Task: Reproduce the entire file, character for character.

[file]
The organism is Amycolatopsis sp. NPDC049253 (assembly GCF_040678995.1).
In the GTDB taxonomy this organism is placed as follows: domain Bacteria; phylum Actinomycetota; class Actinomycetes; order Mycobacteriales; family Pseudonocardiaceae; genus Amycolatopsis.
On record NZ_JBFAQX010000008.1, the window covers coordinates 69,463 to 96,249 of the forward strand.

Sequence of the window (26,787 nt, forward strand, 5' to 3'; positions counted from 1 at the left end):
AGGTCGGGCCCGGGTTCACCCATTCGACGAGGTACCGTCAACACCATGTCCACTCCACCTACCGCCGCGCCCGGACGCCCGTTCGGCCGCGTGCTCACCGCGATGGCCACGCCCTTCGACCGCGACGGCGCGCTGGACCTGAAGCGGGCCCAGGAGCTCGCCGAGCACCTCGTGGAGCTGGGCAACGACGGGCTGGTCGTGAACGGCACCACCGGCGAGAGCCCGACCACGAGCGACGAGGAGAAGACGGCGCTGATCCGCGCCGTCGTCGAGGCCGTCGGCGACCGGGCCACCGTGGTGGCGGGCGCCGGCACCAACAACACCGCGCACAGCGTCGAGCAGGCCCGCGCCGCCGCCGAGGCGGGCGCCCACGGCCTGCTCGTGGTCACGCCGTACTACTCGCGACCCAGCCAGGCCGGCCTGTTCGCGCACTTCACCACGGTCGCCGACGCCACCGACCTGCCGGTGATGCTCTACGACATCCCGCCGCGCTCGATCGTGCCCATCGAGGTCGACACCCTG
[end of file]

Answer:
The organism is Amycolatopsis sp. NPDC049253 (assembly GCF_040678995.1).
In the GTDB taxonomy this organism is placed as follows: domain Bacteria; phylum Actinomycetota; class Actinomycetes; order Mycobacteriales; family Pseudonocardiaceae; genus Amycolatopsis.
On record NZ_JBFAQX010000008.1, the window covers coordinates 69,463 to 96,249 of the forward strand.

Sequence of the window (26,787 nt, forward strand, 5' to 3'; positions counted from 1 at the left end):
AGGTCGGGCCCGGGTTCACCCATTCGACGAGGTACCGTCAACACCATGTCCACTCCACCTACCGCCGCGCCCGGACGCCCGTTCGGCCGCGTGCTCACCGCGATGGCCACGCCCTTCGACCGCGACGGCGCGCTGGACCTGAAGCGGGCCCAGGAGCTCGCCGAGCACCTCGTGGAGCTGGGCAACGACGGGCTGGTCGTGAACGGCACCACCGGCGAGAGCCCGACCACGAGCGACGAGGAGAAGACGGCGCTGATCCGCGCCGTCGTCGAGGCCGTCGGCGACCGGGCCACCGTGGTGGCGGGCGCCGGCACCAACAACACCGCGCACAGCGTCGAGCAGGCCCGCGCCGCCGCCGAGGCGGGCGCCCACGGCCTGCTCGTGGTCACGCCGTACTACTCGCGACCCAGCCAGGCCGGCCTGTTCGCGCACTTCACCACGGTCGCCGACGCCACCGACCTGCCGGTGATGCTCTACGACATCCCGCCGCGCTCGATCGTGCCCATCGAGGTCGACACCCTG